where each Yi corresponds to a node of the graph and takes on a value from a fixed discrete range. It could be a class label in semantic segmentation, or a disparity value in the pixel in dense stereo. So-called potential functions φ (unary in the first term and pairwise in the second one) define possibility of the assignment given class labels to the nodes and edges correspondingly. They could be conditioned by the data. For example, unary potentials could reflect colour information in the pixel, and pairwise potentials could enforce assignment of the similar labels to the ends of an edge to provide smoothness in the resulting labelling. If the graph contains cliques of the order 3 and greater, one should consider more terms (as I explained earlier), but in practice higher order cliques are often ignored. Also, an important particular case, 4-connected grid, contains only second order cliques, that's why the research community focused on this "pairwise" problem.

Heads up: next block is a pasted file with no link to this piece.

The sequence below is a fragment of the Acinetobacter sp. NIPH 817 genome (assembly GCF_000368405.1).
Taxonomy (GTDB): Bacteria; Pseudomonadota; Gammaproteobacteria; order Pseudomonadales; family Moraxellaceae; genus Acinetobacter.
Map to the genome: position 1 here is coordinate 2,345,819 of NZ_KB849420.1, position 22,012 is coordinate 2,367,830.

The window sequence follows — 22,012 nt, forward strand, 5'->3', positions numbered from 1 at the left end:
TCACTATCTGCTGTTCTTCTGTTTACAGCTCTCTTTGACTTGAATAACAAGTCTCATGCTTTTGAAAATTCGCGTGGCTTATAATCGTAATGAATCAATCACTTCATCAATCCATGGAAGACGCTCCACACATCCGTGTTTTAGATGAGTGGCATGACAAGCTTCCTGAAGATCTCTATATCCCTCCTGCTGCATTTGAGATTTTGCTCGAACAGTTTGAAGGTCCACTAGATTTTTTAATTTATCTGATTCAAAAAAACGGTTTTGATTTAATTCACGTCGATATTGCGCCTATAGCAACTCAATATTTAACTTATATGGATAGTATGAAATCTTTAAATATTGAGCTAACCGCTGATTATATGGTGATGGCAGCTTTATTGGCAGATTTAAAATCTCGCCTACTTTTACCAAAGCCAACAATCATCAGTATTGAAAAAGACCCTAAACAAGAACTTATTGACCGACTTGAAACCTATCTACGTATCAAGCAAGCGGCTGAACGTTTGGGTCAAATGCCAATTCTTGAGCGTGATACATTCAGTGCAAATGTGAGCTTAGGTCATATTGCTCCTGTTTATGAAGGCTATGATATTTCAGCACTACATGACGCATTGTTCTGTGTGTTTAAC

In general, this maximization problem is NP-hard. That's why in the 1980s they solved it using genetic algorithms or simulated annealing. Fortunately, specific methods have been developed.
First of all, there are two cases when the exact global optimum could be found in polynomial time. The first is when the graph has a tree structure. Actually, I don't know application where this case is useful. Probably, it is good for analysis of parsing trees in natural language processing. In this case the maximum is found using the dynamic programming based belief propagation algorithm. One node is selected as the root, and messages are passed from the root and then back to the root. The optimal assignment is thus found.